Introduction to South African Constitutional Law ( 1987); Boulle, Constitutional Reform and the Apartheid State (1984) ; Marais, South Africa: Constitutional Development, ( 1989). 20 Ottaway, Township Scooting Having a Ripple Effect, Wash. Post, June 22, 1992, at A 12; Laurence, De Klerk Must Go, Sav 40,000 at Funeral The Irish Times, June 30, 1992. 21 1 For a discussion of PLO legitimacy during the intifada. see Wing. Legal Decisionmaking During the Palestinian lntifada: Embrvonic Self-Rule, 18 Yale Int'l L.J. 95 (1993)� Wing. Legitimacy and Coercion: Legal Traditions and Legal Rules During the lntifada, Middle East Pol'y, vol. 2, no. 2, at 87 (1993) : Wing, The Emergence of Embryonic Legal Mechanisms for Palestinian Self-Deter- mination. Arab Stud. Q., Fall 1993, at 63; Wing, Democracy, Coustitutioualism, and the Future State of Palestine, in Center for Policy Analysis on Palestine, Whither Palestine? The Future of Democracy in Palestine (Aug. 1994).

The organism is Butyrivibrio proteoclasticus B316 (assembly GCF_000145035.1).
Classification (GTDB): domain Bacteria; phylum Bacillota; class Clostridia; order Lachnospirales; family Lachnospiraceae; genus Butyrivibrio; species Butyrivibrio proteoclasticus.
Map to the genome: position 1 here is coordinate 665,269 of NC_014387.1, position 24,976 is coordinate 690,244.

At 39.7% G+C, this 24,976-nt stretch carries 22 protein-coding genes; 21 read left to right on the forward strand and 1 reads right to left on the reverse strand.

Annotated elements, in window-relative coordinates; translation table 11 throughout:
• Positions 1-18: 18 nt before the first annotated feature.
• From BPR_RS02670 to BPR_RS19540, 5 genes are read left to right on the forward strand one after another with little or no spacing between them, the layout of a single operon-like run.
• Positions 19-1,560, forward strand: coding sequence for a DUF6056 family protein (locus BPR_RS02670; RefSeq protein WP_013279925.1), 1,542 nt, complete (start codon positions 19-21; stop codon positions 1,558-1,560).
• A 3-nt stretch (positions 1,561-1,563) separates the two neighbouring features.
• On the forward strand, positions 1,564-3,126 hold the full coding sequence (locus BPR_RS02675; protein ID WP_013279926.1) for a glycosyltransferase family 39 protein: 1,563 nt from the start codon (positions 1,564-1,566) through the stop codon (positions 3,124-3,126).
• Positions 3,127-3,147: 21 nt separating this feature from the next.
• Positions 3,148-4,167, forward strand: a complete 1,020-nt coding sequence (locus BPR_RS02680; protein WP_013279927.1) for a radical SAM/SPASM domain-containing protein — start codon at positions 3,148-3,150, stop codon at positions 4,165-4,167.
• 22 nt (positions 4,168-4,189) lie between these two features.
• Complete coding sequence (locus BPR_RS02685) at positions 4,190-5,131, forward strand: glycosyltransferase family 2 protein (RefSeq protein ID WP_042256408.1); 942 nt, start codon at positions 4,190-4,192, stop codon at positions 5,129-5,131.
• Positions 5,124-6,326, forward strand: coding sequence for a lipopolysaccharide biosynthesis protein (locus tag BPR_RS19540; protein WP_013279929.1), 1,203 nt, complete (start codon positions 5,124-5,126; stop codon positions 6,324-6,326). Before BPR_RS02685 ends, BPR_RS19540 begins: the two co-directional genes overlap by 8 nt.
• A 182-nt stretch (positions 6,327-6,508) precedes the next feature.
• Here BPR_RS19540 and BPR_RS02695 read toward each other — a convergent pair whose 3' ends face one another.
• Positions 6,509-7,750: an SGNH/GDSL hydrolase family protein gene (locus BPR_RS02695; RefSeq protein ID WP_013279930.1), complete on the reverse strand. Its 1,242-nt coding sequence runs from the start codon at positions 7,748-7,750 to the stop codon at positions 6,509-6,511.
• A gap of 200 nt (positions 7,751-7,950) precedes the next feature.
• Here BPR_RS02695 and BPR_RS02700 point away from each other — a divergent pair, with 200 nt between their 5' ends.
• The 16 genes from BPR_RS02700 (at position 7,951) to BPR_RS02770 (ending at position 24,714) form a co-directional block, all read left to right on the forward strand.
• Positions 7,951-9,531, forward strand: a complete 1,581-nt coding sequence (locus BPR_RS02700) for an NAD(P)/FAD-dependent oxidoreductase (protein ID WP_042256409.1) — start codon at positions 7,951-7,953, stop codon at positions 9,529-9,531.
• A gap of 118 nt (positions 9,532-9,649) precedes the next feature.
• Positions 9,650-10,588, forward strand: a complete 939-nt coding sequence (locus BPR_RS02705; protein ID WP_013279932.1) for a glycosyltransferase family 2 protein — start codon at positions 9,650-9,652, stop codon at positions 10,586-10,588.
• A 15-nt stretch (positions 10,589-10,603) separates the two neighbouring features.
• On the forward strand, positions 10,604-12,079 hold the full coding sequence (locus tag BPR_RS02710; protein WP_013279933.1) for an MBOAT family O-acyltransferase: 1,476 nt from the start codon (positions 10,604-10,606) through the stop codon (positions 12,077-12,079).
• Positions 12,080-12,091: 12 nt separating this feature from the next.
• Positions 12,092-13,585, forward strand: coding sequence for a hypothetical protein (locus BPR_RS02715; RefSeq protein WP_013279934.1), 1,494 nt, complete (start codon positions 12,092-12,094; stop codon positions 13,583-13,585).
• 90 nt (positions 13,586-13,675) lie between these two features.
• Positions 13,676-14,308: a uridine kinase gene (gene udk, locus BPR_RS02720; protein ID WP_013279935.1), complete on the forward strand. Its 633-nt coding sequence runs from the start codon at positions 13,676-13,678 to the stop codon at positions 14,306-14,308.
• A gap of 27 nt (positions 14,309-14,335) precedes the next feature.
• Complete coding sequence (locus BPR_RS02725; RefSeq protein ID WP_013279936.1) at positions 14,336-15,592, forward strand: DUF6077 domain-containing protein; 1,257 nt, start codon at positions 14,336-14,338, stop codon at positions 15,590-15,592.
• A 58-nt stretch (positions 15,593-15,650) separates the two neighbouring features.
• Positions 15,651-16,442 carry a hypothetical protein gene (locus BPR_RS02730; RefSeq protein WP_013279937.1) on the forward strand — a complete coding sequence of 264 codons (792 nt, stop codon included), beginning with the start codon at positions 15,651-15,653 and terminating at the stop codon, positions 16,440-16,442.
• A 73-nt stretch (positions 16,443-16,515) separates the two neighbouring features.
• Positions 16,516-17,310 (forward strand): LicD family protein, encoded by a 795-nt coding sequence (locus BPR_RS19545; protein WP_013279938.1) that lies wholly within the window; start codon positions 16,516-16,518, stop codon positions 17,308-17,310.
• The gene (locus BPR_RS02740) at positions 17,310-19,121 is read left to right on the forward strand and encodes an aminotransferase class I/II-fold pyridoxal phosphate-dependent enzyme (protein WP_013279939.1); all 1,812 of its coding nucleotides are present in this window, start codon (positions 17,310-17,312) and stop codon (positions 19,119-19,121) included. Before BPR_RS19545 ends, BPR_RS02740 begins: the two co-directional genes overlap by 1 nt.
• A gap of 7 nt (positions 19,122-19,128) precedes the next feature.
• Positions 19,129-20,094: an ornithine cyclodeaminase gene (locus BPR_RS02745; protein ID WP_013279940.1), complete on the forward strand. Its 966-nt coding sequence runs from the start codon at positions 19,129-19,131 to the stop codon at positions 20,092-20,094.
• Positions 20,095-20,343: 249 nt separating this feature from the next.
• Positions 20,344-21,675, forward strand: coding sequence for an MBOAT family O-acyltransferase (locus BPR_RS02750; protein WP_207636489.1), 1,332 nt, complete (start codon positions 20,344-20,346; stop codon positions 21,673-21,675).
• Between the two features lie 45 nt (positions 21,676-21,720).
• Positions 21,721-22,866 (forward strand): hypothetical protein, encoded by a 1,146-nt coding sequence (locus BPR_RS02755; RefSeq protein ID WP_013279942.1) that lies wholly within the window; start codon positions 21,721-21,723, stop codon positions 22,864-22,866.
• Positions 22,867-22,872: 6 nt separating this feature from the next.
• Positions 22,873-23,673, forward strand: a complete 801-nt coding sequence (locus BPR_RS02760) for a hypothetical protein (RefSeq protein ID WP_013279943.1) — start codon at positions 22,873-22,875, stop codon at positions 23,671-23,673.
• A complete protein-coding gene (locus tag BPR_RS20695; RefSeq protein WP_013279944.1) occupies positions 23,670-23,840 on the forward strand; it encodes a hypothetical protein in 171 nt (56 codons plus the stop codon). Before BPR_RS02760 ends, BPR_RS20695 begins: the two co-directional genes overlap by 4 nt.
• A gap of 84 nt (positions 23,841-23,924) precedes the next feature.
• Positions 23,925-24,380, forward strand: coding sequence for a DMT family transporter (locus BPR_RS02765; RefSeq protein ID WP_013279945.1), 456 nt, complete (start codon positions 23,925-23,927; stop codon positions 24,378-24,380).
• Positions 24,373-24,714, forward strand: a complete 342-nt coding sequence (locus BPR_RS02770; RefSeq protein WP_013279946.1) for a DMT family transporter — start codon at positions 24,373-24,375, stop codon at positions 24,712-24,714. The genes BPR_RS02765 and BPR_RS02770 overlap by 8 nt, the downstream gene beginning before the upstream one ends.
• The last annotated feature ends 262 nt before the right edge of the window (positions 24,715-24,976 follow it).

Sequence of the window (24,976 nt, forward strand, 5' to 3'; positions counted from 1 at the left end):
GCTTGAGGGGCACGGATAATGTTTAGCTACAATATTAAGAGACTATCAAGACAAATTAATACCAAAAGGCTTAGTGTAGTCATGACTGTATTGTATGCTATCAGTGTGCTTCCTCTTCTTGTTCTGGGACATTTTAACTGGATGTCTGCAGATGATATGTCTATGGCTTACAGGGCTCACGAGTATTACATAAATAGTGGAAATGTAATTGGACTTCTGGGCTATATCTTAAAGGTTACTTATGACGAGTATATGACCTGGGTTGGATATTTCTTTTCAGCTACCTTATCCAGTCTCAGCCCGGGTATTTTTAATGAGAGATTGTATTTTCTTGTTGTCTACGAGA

22 For the text of the invitation to the Madrid peace talks, see 6 Pal. Y.B. Int'l L. at 277 (1990/91). ).